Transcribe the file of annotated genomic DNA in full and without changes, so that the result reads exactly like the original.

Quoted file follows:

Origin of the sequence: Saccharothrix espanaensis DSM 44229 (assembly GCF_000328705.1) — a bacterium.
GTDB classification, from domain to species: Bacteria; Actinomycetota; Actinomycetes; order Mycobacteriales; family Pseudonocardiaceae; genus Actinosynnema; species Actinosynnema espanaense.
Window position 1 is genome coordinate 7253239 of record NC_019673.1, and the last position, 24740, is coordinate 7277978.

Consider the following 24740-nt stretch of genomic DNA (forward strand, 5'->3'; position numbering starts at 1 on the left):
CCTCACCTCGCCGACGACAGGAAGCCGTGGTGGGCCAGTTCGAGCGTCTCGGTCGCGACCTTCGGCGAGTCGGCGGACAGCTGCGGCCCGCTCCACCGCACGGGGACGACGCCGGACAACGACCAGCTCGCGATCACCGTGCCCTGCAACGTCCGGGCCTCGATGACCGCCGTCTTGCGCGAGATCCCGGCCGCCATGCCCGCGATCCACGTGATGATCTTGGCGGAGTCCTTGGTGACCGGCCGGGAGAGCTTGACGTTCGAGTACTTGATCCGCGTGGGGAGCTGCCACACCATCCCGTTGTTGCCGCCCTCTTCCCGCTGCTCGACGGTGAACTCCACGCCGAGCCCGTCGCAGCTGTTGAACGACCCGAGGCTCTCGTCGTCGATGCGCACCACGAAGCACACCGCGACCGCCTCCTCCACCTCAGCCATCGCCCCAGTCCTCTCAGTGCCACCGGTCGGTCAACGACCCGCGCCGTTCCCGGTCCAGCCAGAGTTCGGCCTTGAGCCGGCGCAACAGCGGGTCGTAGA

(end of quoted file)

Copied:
Origin of the sequence: Saccharothrix espanaensis DSM 44229 (assembly GCF_000328705.1) — a bacterium.
GTDB classification, from domain to species: Bacteria; Actinomycetota; Actinomycetes; order Mycobacteriales; family Pseudonocardiaceae; genus Actinosynnema; species Actinosynnema espanaense.
Window position 1 is genome coordinate 7253239 of record NC_019673.1, and the last position, 24740, is coordinate 7277978.

Consider the following 24740-nt stretch of genomic DNA (forward strand, 5'->3'; position numbering starts at 1 on the left):
CCTCACCTCGCCGACGACAGGAAGCCGTGGTGGGCCAGTTCGAGCGTCTCGGTCGCGACCTTCGGCGAGTCGGCGGACAGCTGCGGCCCGCTCCACCGCACGGGGACGACGCCGGACAACGACCAGCTCGCGATCACCGTGCCCTGCAACGTCCGGGCCTCGATGACCGCCGTCTTGCGCGAGATCCCGGCCGCCATGCCCGCGATCCACGTGATGATCTTGGCGGAGTCCTTGGTGACCGGCCGGGAGAGCTTGACGTTCGAGTACTTGATCCGCGTGGGGAGCTGCCACACCATCCCGTTGTTGCCGCCCTCTTCCCGCTGCTCGACGGTGAACTCCACGCCGAGCCCGTCGCAGCTGTTGAACGACCCGAGGCTCTCGTCGTCGATGCGCACCACGAAGCACACCGCGACCGCCTCCTCCACCTCAGCCATCGCCCCAGTCCTCTCAGTGCCACCGGTCGGTCAACGACCCGCGCCGTTCCCGGTCCAGCCAGAGTTCGGCCTTGAGCCGGCGCAACAGCGGGTCGTAGA